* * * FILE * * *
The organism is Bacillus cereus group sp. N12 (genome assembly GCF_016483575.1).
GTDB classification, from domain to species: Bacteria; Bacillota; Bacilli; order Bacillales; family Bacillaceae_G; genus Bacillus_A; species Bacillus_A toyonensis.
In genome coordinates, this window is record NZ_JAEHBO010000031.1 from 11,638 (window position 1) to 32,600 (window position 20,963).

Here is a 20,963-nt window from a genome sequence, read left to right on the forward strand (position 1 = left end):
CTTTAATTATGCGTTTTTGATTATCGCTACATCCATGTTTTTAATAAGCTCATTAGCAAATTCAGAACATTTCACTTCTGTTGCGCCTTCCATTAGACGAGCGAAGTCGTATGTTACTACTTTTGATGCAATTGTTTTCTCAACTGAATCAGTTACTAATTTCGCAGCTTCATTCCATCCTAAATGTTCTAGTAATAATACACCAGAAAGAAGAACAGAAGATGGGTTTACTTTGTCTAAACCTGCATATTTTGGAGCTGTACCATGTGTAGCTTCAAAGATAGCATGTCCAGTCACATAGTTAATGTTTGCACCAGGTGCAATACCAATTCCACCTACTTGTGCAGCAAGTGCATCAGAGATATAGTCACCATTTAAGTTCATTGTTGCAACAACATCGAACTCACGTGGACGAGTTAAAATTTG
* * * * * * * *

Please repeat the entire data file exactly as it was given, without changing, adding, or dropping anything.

The organism is Bacillus cereus group sp. N12 (genome assembly GCF_016483575.1).
GTDB classification, from domain to species: Bacteria; Bacillota; Bacilli; order Bacillales; family Bacillaceae_G; genus Bacillus_A; species Bacillus_A toyonensis.
In genome coordinates, this window is record NZ_JAEHBO010000031.1 from 11,638 (window position 1) to 32,600 (window position 20,963).

Here is a 20,963-nt window from a genome sequence, read left to right on the forward strand (position 1 = left end):
CTTTAATTATGCGTTTTTGATTATCGCTACATCCATGTTTTTAATAAGCTCATTAGCAAATTCAGAACATTTCACTTCTGTTGCGCCTTCCATTAGACGAGCGAAGTCGTATGTTACTACTTTTGATGCAATTGTTTTCTCAACTGAATCAGTTACTAATTTCGCAGCTTCATTCCATCCTAAATGTTCTAGTAATAATACACCAGAAAGAAGAACAGAAGATGGGTTTACTTTGTCTAAACCTGCATATTTTGGAGCTGTACCATGTGTAGCTTCAAAGATAGCATGTCCAGTCACATAGTTAATGTTTGCACCAGGTGCAATACCAATTCCACCTACTTGTGCAGCAAGTGCATCAGAGATATAGTCACCATTTAAGTTCATTGTTGCAACAACATCGAACTCACGTGGACGAGTTAAAATTTG